The last week of the campaign has run in Howard’s favour, and the Prime Minister has looked more confident and assured than at anytime during the last two months.
In fact, Latham’s campaign fell in a heap in the last week.
After declaring that the election was a referendum on Medicare, and about taking pressure off families, the Coalition launched its forests policy on Monday and its higher education policy. Medicare only got a run because the ALP had a ‘last-minute’ spat with the AMA.
So the ALP campaign went seriously off message just when it was critical to be tightly focused to influence those ‘undecideds’ as they head to the booths. Labor got ‘outplayed’, again, by Howard. Everyone knows Howard loves to ‘wedge’ – why wasn’t the ALP campaign ready for it?
Instead, Latham ditched ALP support for the Regional Forests Agreement, confirmed at the party’s conference earlier this year, and allowed Howard to break his flank. Howard got top of the bulletins on Wednesday night with a glowing endorsement from the CFMEU (forestry division) and an angry Dick Adams (ALP, Lyons) calling for his leader’s resignation just 72 hours before the booths open.
The headlines said it all: ‘Howard trumps Latham’ and ‘Howard wedges ALP’. This sort of coverage is part of the problem with modern Australian elections. The Canberra press gallery virtually never does any research or policy analysis; it just does sports commentating masquerading as serious journalism.
In keeping with the rest of the ALP campaign, Latham’s performance at the National Press Club on Tuesday was competent without reaching any great heights.
He didn’t look like a man who thought he would be leading the country in just a few days’ time. He looked like a greenhorn who’d had some fun but never seriously expected to win the race.
The ‘beaten side’ impression continued on Mike Carlton (Sydney radio) on Thursday morning when Latham several times refused to even say the contest was ‘tight’ or ‘close’. Not a great omen. The PM, however, said elsewhere that it is close (to minimise the protest vote) but he was ‘confident’ (to dampen any ALP enthusiasm).
The polls (except Morgan) favour the Coalition, some by a large margin; and, in the betting ring the late money is heavily favouring Howard. By Thursday, Howard had tightened to almost unbackable odds.
Nevertheless, if the late polls show the ALP with a first preference count of 42 or 43 percent then election night will be very interesting indeed! But so far there’s no sign of that happening. The best that seems on offer for Latham is that with a bit of luck Labor might force a hung parliament, by picking up eight seats, but even that looks unlikely from here.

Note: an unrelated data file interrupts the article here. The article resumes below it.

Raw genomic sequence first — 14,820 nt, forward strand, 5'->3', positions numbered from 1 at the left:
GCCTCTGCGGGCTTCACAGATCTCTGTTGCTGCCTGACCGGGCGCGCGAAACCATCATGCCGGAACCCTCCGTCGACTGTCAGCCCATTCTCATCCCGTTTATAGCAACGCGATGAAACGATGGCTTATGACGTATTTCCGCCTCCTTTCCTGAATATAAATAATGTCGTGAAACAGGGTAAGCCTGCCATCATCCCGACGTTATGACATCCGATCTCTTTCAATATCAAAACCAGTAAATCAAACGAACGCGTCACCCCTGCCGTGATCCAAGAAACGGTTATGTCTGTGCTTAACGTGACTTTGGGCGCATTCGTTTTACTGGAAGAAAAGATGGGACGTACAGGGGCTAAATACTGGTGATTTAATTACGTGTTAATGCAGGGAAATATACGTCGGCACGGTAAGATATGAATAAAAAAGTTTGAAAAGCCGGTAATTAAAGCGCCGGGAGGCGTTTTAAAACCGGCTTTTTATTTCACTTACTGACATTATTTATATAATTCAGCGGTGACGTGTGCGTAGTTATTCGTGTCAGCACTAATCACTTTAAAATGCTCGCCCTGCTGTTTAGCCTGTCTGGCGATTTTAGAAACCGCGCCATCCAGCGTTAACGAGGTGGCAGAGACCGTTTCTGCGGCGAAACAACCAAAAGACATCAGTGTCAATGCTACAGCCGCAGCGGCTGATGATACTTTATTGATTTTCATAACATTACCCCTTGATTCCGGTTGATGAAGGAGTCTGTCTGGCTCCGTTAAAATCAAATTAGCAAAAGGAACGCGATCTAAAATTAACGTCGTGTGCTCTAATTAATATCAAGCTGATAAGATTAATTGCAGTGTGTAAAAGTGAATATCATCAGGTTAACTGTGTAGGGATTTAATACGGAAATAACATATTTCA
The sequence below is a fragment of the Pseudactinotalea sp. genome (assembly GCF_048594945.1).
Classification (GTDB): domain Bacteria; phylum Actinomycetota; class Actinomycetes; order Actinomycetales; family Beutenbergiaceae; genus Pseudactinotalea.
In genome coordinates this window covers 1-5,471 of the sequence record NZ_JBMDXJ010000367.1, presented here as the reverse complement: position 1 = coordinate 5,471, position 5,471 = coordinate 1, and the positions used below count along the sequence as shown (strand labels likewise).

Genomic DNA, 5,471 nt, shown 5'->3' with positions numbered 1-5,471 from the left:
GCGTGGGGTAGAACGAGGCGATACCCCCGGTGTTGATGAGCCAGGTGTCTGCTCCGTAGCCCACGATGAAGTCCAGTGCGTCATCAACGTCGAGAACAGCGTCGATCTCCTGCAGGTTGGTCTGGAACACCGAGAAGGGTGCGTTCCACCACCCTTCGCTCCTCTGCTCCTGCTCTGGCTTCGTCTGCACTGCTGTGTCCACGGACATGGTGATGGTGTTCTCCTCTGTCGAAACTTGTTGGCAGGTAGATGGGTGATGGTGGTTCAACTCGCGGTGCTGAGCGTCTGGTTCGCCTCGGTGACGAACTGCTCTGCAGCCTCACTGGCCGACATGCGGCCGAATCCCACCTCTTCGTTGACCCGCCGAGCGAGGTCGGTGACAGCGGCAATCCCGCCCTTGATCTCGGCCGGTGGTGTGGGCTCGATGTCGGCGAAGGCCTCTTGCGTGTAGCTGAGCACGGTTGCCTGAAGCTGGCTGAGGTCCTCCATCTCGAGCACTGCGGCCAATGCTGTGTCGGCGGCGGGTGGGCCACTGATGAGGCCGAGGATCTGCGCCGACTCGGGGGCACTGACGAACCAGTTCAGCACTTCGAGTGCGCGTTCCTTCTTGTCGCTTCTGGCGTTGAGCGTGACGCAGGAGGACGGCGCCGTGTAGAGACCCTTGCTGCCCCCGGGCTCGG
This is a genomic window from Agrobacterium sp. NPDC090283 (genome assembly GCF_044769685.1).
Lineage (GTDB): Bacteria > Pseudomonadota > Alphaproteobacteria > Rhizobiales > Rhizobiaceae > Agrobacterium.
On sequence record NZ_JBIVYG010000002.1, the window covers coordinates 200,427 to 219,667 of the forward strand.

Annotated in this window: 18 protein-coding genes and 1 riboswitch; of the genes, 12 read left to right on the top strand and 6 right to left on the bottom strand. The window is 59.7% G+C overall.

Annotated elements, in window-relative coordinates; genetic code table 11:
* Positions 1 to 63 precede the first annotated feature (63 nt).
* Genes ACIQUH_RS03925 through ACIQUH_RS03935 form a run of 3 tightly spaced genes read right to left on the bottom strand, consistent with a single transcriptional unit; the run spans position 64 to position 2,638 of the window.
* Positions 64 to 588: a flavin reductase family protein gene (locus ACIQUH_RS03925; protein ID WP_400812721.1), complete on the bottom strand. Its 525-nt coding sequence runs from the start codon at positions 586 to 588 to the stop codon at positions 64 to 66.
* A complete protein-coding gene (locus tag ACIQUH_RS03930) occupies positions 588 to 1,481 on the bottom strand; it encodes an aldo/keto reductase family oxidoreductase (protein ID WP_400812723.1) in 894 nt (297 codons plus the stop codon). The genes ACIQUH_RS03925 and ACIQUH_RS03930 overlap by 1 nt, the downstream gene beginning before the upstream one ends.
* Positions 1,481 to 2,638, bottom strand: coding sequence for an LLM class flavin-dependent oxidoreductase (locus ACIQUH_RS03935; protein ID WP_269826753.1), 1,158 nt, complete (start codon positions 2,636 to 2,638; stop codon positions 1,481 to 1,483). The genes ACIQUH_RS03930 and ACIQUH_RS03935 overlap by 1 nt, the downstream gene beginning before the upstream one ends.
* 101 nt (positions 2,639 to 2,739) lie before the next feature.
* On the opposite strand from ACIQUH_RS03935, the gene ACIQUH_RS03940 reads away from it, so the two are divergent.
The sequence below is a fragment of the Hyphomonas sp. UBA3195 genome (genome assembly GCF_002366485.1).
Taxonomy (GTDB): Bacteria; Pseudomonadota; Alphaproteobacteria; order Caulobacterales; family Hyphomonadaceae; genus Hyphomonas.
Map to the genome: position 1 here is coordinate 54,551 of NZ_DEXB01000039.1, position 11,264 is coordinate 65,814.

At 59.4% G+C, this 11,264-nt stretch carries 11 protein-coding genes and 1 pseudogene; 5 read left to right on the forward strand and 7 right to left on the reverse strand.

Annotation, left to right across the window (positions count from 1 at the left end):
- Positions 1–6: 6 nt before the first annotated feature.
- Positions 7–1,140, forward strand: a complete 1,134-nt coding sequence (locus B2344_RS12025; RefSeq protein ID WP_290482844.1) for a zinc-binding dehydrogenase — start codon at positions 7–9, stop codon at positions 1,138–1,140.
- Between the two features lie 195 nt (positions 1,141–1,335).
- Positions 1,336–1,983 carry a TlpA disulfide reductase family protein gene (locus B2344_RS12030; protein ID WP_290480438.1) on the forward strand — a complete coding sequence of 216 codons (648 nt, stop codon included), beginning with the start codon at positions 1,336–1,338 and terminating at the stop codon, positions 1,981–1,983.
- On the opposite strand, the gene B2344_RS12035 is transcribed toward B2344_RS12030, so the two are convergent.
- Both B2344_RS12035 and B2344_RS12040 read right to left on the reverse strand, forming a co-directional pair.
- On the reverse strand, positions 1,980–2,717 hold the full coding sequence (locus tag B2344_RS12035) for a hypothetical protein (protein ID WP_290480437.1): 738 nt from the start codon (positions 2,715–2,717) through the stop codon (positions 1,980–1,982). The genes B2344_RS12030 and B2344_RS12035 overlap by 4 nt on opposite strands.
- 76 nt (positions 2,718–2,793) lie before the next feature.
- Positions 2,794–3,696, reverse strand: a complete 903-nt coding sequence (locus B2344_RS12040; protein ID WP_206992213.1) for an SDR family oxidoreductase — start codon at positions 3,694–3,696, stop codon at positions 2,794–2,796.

One problem for Latham is that some of his gains might be offset by losses in Tasmania (particularly Bass), Hasluck (WA) and Greenway (NSW).
Worse still, a greater than expected performance by the Greens “ perhaps aided by the final week focus on trees “ might see the ALP struggling in the seats of Sydney, Grayndler, Melbourne and Cunningham (currently held by Michael Organ for the Greens).
On the other side of the ledger, the big danger is Wentworth. Though I still struggle with the concept of Double Bay and Vaucluse being represented by the ALP. Still, Turnbull is unpopular. King has a loyal troop of monarchist followers, and the general demographics are changing a bit and the Greens could do well.
If anything, the Senate is more difficult to pick.
The Coalition starts off in a strong position with 18 of the 36 non-retiring Senators. By getting one (of two) in each Territory and 3 of 6 in each State, something that requires only 42 percent of the primary vote, Howard could end up with effective control of both houses.
The Democrats have four non-retiring senators and they will be extremely fortunate if they can add to that number. The Greens have two non-retiring and are certain to pick three or more new ones up this time, but mainly at the expense of the ALP and Democrats.
If Howard gets up he will equal Hawke’s four successive election victories. If the Coalition gets more than 50.95% of the two party preferred (TPP) vote, Howard will be the first Prime Minister, for at least 60 years (and maybe ever), to get an increased vote at two successive elections. And if the Coalition ends up with 38 Senators, Howard will be in an enormously strong position inside and out of his party.
My tip (as of Thursday morning) is that the Coalition will get 82 lower house seats and the rest (ALP, Greens, Independents) will get 68. In the Senate, I think the Coalition might just fall short and end up with 36 or 37 senators.
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